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Legislative Assembly for the ACT: 2005 Week 10 Hansard (Tuesday, 23 August 2005 2005) . . Page.. 3093 ..

commission but the public advocate will continue to be able to investigate concerns, complaints and allegations about matters referring to the function of that office.

Also, there is a provision to protect people who, for genuine reasons, give information to the public advocate. This ensures that people who believe they have information that the public advocate ought to have in order to properly carry out the task of protecting the rights of children and young people and people with a disability will not be committing a breach of confidence or of professional conduct rules or ethics.

Members will be aware that the scrutiny of bills committee, in report 14 of 15 August 2005, commented on this bill and drew attention to the protection provisions in clause 15. The committee raised the issue of whether providing this protection to people giving information to the public advocate could be a breach of the right to privacy provided in the Human Rights Act. I have responded to the committee indicating my confidence that there is no incompatibility with the Human Rights Act. The provision is designed to avoid situations where a person who has information that could be used by the public advocate to better protect a child or young person or person with a disability is not constrained by professional conduct rules or fears of defamation action from passing that information on.

Other minor changes that this bill makes to the provisions supporting this office are:

improved definition of client groups have been provided by including definitions of children and young people and clarifying the definition of people with a disability;

the definition of forensic patient has been brought into line with the Mental Health (Treatment and Care) Act 2004 by referring both to mental illness and mental dysfunction and making it clear that the public advocate can help people whose behaviour is the result of either problem; and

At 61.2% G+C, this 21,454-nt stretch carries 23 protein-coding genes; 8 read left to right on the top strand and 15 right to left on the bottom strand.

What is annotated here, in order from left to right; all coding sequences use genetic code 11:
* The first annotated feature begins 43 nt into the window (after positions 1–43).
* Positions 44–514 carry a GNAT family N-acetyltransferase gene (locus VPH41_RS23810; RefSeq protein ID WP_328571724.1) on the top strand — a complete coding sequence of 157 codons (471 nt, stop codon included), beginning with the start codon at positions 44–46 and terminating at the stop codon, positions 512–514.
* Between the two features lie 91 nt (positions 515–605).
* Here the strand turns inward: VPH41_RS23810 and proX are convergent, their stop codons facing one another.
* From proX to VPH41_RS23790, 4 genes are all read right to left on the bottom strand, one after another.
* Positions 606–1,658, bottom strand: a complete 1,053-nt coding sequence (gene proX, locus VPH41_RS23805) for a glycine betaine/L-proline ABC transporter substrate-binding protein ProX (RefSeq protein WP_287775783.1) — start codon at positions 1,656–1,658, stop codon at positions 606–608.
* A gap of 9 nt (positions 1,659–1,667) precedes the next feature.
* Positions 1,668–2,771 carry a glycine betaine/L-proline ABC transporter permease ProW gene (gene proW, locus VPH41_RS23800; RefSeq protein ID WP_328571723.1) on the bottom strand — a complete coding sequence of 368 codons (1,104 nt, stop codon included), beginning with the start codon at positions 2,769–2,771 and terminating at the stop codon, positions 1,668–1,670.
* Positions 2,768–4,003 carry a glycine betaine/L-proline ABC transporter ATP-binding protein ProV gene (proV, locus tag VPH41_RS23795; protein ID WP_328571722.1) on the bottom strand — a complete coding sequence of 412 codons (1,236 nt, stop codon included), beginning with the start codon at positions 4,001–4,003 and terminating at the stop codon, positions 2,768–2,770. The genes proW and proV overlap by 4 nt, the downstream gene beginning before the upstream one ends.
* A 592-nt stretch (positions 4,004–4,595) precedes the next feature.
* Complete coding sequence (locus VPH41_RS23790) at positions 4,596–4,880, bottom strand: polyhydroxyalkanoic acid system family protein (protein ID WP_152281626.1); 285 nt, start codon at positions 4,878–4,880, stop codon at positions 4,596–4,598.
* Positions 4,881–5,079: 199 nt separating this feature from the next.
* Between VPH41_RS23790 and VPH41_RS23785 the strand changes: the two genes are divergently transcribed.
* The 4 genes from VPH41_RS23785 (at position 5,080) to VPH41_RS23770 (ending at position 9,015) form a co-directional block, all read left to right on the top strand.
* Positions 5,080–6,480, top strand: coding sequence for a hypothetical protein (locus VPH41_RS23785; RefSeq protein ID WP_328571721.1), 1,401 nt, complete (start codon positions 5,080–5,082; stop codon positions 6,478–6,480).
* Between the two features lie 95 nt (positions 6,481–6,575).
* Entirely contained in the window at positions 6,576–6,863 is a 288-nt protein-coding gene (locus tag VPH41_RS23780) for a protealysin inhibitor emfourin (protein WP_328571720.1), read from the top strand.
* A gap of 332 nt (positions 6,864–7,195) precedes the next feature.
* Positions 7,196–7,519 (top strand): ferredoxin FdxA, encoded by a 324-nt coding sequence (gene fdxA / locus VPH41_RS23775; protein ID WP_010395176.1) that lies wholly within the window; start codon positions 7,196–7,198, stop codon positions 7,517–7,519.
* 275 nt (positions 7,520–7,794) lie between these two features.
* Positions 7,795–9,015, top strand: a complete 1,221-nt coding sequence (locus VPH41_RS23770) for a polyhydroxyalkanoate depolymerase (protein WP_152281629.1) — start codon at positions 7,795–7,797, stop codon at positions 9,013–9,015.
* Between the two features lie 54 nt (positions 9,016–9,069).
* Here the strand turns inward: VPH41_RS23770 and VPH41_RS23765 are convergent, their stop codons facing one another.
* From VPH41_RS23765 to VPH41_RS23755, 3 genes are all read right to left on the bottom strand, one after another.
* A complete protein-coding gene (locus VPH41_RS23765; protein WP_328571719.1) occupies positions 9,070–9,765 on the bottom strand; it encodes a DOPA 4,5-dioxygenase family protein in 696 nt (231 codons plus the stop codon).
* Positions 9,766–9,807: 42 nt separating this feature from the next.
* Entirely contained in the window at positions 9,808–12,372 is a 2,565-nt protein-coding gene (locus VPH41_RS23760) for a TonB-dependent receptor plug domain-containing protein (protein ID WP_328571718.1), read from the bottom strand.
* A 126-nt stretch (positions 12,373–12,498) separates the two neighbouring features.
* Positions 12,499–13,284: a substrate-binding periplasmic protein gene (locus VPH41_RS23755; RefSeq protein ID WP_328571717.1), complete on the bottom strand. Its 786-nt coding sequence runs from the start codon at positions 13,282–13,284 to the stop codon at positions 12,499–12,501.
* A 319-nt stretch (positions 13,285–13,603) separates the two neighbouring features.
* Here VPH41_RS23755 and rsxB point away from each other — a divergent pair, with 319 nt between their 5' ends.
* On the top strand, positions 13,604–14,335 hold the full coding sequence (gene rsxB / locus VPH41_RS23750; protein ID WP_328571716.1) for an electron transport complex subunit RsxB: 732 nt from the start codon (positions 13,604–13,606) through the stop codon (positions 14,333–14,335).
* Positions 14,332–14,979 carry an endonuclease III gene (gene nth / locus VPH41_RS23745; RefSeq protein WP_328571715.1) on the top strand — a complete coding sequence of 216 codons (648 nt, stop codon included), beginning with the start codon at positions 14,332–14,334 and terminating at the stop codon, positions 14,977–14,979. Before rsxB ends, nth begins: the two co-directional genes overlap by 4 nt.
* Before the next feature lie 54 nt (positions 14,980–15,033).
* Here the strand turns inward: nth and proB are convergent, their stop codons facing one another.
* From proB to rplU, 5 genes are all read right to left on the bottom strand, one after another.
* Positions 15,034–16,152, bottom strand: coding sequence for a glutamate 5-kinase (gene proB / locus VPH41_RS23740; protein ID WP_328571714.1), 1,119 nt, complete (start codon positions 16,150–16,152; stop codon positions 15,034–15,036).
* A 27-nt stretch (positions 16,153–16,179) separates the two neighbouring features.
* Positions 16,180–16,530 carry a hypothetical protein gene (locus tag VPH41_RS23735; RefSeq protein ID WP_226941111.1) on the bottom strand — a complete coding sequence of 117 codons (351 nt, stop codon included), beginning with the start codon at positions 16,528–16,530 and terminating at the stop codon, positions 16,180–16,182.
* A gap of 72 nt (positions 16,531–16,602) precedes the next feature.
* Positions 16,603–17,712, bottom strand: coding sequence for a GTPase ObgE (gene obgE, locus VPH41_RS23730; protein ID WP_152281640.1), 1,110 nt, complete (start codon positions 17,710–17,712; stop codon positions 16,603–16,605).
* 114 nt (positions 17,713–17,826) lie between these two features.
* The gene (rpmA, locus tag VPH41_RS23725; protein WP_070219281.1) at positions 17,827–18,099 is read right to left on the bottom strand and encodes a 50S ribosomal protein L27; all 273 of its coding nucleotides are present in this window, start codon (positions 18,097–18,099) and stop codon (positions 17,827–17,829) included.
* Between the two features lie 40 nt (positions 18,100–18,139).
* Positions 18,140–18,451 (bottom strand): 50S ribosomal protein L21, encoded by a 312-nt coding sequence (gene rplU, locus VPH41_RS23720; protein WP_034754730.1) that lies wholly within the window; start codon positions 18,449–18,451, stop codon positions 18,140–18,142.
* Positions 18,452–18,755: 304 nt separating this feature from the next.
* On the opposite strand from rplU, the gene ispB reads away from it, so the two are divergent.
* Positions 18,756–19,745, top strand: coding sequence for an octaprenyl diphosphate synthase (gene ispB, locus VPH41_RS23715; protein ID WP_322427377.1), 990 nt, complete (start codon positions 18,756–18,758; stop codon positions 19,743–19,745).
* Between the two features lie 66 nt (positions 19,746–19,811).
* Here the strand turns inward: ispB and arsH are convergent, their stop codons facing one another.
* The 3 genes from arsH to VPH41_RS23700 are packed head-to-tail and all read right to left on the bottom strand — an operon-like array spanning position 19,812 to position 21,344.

more efficient delegation provisions have been provided to ensure that the staff of the public advocate’s office are in a position to provide continuous guardianship services to people who need them, unaffected by illness or other necessary absences of individual staff members.

This important work of supporting vulnerable community members will continue under the new name of the office of the public advocate.

In conclusion, I would like to thank officers from the Office of Children, Youth and Family Support, from the Department of Justice and Community Safety and from the Office of the Community Advocate for their work on this bill; also, all the community members, particularly the children and young people, who told us what they wanted in their commissioner.

This government is strengthening the ability of children and young people to participate in the issues that affect them. We are giving them a voice, through the commissioner. The introduction of the children and young people commissioner contributes to making our community a stronger and safer place for children and young people.

I am disappointed that the opposition will not be supporting this bill. I had hoped for a stronger argument from them as to why they could not support the role of

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